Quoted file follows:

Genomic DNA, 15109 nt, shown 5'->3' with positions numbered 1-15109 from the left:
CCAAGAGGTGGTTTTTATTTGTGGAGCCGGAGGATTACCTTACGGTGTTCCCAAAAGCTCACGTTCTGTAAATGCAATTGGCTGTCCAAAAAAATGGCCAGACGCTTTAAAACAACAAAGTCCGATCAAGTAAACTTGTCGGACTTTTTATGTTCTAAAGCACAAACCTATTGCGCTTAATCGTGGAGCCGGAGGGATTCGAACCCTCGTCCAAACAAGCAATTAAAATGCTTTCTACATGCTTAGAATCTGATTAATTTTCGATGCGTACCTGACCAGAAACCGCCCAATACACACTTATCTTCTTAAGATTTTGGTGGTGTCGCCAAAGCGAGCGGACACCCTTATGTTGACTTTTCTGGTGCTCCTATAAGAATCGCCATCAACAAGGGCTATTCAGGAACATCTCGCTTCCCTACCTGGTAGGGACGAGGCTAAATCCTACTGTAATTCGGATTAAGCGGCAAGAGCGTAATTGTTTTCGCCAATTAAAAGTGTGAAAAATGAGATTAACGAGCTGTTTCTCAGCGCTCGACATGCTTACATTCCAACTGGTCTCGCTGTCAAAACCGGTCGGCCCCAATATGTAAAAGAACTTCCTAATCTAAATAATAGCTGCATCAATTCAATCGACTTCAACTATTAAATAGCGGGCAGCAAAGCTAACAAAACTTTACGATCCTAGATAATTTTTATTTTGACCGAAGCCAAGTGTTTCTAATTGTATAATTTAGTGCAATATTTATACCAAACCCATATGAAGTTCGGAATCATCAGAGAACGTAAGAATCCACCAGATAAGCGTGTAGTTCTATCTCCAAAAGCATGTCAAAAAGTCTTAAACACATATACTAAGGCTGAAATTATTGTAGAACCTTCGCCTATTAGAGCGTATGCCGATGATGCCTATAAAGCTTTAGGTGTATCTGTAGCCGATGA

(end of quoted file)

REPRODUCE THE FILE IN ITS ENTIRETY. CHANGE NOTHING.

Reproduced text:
Genomic DNA, 15109 nt, shown 5'->3' with positions numbered 1-15109 from the left:
CCAAGAGGTGGTTTTTATTTGTGGAGCCGGAGGATTACCTTACGGTGTTCCCAAAAGCTCACGTTCTGTAAATGCAATTGGCTGTCCAAAAAAATGGCCAGACGCTTTAAAACAACAAAGTCCGATCAAGTAAACTTGTCGGACTTTTTATGTTCTAAAGCACAAACCTATTGCGCTTAATCGTGGAGCCGGAGGGATTCGAACCCTCGTCCAAACAAGCAATTAAAATGCTTTCTACATGCTTAGAATCTGATTAATTTTCGATGCGTACCTGACCAGAAACCGCCCAATACACACTTATCTTCTTAAGATTTTGGTGGTGTCGCCAAAGCGAGCGGACACCCTTATGTTGACTTTTCTGGTGCTCCTATAAGAATCGCCATCAACAAGGGCTATTCAGGAACATCTCGCTTCCCTACCTGGTAGGGACGAGGCTAAATCCTACTGTAATTCGGATTAAGCGGCAAGAGCGTAATTGTTTTCGCCAATTAAAAGTGTGAAAAATGAGATTAACGAGCTGTTTCTCAGCGCTCGACATGCTTACATTCCAACTGGTCTCGCTGTCAAAACCGGTCGGCCCCAATATGTAAAAGAACTTCCTAATCTAAATAATAGCTGCATCAATTCAATCGACTTCAACTATTAAATAGCGGGCAGCAAAGCTAACAAAACTTTACGATCCTAGATAATTTTTATTTTGACCGAAGCCAAGTGTTTCTAATTGTATAATTTAGTGCAATATTTATACCAAACCCATATGAAGTTCGGAATCATCAGAGAACGTAAGAATCCACCAGATAAGCGTGTAGTTCTATCTCCAAAAGCATGTCAAAAAGTCTTAAACACATATACTAAGGCTGAAATTATTGTAGAACCTTCGCCTATTAGAGCGTATGCCGATGATGCCTATAAAGCTTTAGGTGTATCTGTAGCCGATGA